My friend and colleague, Dr. Mark Hyman is a practicing family physician, a nine-time New York Times bestselling author, and an internationally recognized leader, speaker, educator, and advocate in our field. He is the Director of the Cleveland Clinic Center for Functional Medicine. He is also the founder and medical director of The UltraWellness Center, chairman of the board of the Institute for Functional Medicine, and a medical editor of The Huffington Post.
We’re both pro-fat—and we’ve long discovered that the right fats can help you become lean, healthy, and vibrant. Dr. Hyman talks to me about the fat facts.
Does your local barista know your name? Does the bakery a block away have your cookie ready before you even walk in? Is the office kitchen’s snack supply calling your name at the same time every day? Well, then it might be time to get real about your 3pm energy slump! You see, you don’t actually have to experience that 3pm “I need a cookie and coffee now” situation every day. There are ways to prevent it by choosing better options throughout the whole day, starting with breakfast. What you fuel your body with from the moment you get up in the morning sets you off on the right–or wrong track for the day. Here are some common culprits and ways to improve your daily habits to avoid the energy rollercoaster and keep you feeling great, focused and sharp all day.
The skin is your biggest organ and a window into what’s going on inside your body. Skin issues such as rosacea, eczema, acne, etc., are evidence that there’s something going on inside the gut. In layman terms: by fixing your gut, you can clear up your skin! It can be that simple.
The idea that dietary sugars increase the risk for such things as hypertension and the development of health threatening changes in lipid profiles is not new. But a commonly held perception has been that these health risks represented a direct consequence of the fact that increased dietary sugar consumption caused weight gain, and it was the weight gain that then was the cause of the rise in blood pressure, etc.
As a health coach, almost every client I work with is concerned about weight loss. Even if their health is suffering on multiple levels, weight loss takes precedence. I help clients strategize lifestyle changes that lead to sustainable, healthy weight loss. We shift the focus from calories to quality of food. Here are my top strategies:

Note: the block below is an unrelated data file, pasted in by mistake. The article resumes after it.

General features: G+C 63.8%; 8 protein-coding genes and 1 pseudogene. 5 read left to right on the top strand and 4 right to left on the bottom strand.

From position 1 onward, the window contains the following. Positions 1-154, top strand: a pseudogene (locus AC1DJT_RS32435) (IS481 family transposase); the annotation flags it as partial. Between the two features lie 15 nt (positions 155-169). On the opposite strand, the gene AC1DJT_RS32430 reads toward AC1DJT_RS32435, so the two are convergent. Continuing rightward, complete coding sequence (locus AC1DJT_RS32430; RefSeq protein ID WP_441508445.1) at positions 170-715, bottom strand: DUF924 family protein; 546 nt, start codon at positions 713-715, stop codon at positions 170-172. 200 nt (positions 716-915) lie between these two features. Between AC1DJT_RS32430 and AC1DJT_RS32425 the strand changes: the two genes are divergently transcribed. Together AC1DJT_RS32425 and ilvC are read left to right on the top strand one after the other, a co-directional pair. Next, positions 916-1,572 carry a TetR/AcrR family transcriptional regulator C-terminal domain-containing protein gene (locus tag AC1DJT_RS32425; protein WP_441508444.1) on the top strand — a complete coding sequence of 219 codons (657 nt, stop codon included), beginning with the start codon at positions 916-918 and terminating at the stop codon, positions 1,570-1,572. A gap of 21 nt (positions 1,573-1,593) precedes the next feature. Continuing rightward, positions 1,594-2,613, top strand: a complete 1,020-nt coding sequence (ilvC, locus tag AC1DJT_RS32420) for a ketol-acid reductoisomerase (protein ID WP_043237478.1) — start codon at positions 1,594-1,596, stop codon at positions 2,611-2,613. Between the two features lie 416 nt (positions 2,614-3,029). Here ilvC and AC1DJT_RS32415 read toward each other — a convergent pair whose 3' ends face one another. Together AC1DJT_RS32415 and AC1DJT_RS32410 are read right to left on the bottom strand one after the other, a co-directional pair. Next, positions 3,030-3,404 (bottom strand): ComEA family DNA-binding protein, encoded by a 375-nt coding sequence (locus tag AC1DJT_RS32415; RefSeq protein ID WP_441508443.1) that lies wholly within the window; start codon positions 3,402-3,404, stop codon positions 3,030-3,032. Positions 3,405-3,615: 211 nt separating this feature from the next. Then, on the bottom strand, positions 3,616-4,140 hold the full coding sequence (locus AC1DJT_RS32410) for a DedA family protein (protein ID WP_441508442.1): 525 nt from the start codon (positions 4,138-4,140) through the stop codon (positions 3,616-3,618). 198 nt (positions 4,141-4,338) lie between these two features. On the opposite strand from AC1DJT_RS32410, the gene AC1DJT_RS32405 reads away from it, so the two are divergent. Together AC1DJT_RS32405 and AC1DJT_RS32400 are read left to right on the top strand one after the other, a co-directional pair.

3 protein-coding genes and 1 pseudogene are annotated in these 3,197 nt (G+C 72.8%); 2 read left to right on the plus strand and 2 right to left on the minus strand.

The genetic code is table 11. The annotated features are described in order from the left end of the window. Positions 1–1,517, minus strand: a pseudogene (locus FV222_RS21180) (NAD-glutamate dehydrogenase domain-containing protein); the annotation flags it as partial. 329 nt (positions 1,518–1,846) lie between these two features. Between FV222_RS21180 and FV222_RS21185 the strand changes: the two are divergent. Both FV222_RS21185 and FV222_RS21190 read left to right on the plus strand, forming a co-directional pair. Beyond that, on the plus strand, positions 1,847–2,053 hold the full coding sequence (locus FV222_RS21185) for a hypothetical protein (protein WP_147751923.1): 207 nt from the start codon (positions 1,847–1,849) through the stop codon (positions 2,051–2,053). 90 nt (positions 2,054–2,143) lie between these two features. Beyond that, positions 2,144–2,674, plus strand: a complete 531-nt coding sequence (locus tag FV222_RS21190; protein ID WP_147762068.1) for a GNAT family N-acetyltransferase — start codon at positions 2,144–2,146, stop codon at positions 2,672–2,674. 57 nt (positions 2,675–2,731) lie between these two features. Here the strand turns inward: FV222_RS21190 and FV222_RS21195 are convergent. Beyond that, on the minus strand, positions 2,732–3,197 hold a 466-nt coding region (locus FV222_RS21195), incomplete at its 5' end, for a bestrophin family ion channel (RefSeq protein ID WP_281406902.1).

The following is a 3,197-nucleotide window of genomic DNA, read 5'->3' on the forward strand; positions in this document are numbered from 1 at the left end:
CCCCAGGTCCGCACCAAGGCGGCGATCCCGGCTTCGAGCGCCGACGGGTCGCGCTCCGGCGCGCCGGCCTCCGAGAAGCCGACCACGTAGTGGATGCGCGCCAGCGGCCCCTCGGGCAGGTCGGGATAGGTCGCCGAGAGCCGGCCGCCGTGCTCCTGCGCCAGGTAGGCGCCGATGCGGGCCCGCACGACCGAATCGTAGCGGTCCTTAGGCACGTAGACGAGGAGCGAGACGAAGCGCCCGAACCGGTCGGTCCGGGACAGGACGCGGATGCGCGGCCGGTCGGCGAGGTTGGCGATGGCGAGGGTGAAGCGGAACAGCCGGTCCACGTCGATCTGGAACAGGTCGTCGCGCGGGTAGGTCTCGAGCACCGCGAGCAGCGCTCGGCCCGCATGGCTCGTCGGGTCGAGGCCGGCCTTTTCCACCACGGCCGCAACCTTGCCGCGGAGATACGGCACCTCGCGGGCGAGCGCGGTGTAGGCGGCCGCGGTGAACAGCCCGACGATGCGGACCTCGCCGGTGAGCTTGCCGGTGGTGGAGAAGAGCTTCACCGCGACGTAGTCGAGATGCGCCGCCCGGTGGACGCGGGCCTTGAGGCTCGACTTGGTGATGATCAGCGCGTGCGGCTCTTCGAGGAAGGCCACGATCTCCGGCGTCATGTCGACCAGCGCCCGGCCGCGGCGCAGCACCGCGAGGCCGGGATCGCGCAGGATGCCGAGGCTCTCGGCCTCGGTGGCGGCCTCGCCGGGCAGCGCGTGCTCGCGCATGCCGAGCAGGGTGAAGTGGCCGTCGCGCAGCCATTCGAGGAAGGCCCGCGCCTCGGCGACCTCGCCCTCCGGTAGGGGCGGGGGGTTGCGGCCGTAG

Whether you made changes to your diet in 2015 or plan to in 2016, these articles focus on the changes you need to make to improve your health now and beyond.
As a nutritionist and health coach, I spend my days helping people change their diet in order to change their health. It is deeply rewarding to witness the transformative effects that nutrition brings to health and well-being. In my efforts to understand and translate science-based research for the benefit of my clients, last month I joined the Oldways conference, Finding Common Ground, where diet and nutrition experts convened for two days to reach consensus on what Americans should be eating. It was thrilling to listen to the world’s top nutrition scientists debating the merits of competing dietary philosophies.
Most of us only get one heart in this lifetime, and with second-hand hearts so hard to come by, nothing is more important than taking good care of the one you were born with. If by chance you haven’t been treating yours as the precious organ that it is, it’s never too late to start showing your heart some lov
Summertime, and the living is easy. Fresh produce is hitting its stride and with so much fruit that’s ripe for the picking, it’s hard not to go overboard. Rich in fiber, phytonutrients and antioxidants, these mouth-watering seasonal favorites are also packed with notable amounts of sugar – enough to interfere with diet and weight-loss goals as well as mess with blood sugar levels if you’re not paying attention.
Are you eating more sugar than you think you are? If you’re trying to cut down on (or eliminate) sugar, it may not be as simple as it sounds. Sugar seems to sneak into virtually every processed food, and often under code names that don’t explicitly say “sugar.”